Gallery exhibits landscape art

By Mira Scott
Staff Writer

Photo by Jubenal Aguilar
Three of Lin Medlin’s landscapes, including “Early Light, Westcliffe,” hang in the Studio Gallery as part of the first exhibition of the semester.

The Brookhaven College School of the Arts held an exhibition for landscape paintings by professional oil painter Lin Medlin Aug. 21-Sept. 22. A closing reception was held for Medlin and his artwork Sept. 22 in the Studio Gallery.

The exhibition showcased a series of Medlin’s landscape paintings of the Ushguli and Omalo villages in the European nation Georgia, the Rio Grande and the Sangro di Christo Mountains in Colorado. Medlin said while his paintings from Ushguli and Tusheti juxtapose human structures against immense, natural beauty, he focused on the latter in those of the Rio Grande and the mountain landscapes of the Sangro di Christo range.

“We like to teach from objects, and that is something you cannot teach from reproduction,” David Newman, Studio Gallery director, said. He said the art department aimed for their first set of exhibitions to be artwork from professional artists because it is a primary resource for students to properly learn from.

Medlin said the painting “Citadel at Omalo” is from a different part of Georgia in a highland region called Tusheti. He said it has been called one of the most dangerous roads in the world, but the view from it provides captivating inspiration.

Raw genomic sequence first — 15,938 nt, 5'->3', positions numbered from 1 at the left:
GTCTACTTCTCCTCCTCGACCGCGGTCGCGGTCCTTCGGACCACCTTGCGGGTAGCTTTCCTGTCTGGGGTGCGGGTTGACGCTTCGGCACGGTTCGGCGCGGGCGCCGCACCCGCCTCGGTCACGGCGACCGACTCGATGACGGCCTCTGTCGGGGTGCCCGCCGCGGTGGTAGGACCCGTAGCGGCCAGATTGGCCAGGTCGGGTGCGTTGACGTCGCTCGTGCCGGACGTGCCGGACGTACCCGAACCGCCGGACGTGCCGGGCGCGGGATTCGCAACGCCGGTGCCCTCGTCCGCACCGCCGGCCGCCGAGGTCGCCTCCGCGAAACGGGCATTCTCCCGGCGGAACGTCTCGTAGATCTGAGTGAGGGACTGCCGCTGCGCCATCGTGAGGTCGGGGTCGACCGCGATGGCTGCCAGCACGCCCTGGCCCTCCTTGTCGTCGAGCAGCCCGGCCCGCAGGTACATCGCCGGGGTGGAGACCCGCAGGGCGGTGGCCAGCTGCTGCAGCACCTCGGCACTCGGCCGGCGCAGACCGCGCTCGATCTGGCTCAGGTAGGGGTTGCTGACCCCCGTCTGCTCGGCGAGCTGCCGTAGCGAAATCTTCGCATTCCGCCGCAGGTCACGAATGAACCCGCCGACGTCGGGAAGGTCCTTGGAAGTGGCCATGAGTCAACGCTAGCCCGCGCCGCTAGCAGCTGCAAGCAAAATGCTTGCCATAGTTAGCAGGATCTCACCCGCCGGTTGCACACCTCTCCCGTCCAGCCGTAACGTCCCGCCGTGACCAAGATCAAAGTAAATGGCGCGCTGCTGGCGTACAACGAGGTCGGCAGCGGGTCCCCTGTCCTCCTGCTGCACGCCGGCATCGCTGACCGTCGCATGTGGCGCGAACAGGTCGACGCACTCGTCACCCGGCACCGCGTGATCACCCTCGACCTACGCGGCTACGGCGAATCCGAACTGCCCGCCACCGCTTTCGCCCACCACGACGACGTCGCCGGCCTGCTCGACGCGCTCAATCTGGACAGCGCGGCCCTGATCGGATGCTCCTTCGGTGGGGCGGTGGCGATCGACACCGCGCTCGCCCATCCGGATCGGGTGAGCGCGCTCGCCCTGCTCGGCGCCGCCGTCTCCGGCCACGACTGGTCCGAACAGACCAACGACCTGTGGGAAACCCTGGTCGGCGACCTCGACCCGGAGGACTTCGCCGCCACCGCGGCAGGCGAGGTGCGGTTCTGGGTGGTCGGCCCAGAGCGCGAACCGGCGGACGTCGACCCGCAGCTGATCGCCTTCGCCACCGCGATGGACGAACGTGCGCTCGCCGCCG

“Citadel at Omalo,” an oil painting on linen by Medlin, depicts the village of Omalo in the European nation Georgia.

“The Rio Grande” painting contains images from the river where the Pecos River flows into it, including a long stretch where cliffs limit the horizons on either side and no humans are in sight for miles.

The painting “Road to the Sacred Mountain” was inspired by the view of the Mabel Dodge House in Taos, a place where Medlin lived when he was a 20-year-old art student. He said this painting relates to how humans view life events in a single, brief blink. The geological formations in the mountain ranges are everlasting.

“These are images of particular places at specific times, but images in which the elements have been transmuted, having been seen and recorded through the lens of my own thoughts, fears, recollections and hopes,” Medlin said.

Three paintings of the Ushguli village Medlin painted line a wall in the Studio Gallery.

Medlin started painting when he was 15 years old and has painted landscapes for over four decades. He said while he was in college, landscape paintings were not appreciated as a studio art major’s pursuit. But, he said, “Seeing certain landscapes in life, I think, is one of the most sublime aesthetic experiences a human can have, and it can be thrilling to immerse oneself in that experience by trying to capture aspects of it in paint.”

Alex Wind, a student, said, “His paintings capture the wide, open and free space of the land, but mostly the beauty of nature.”

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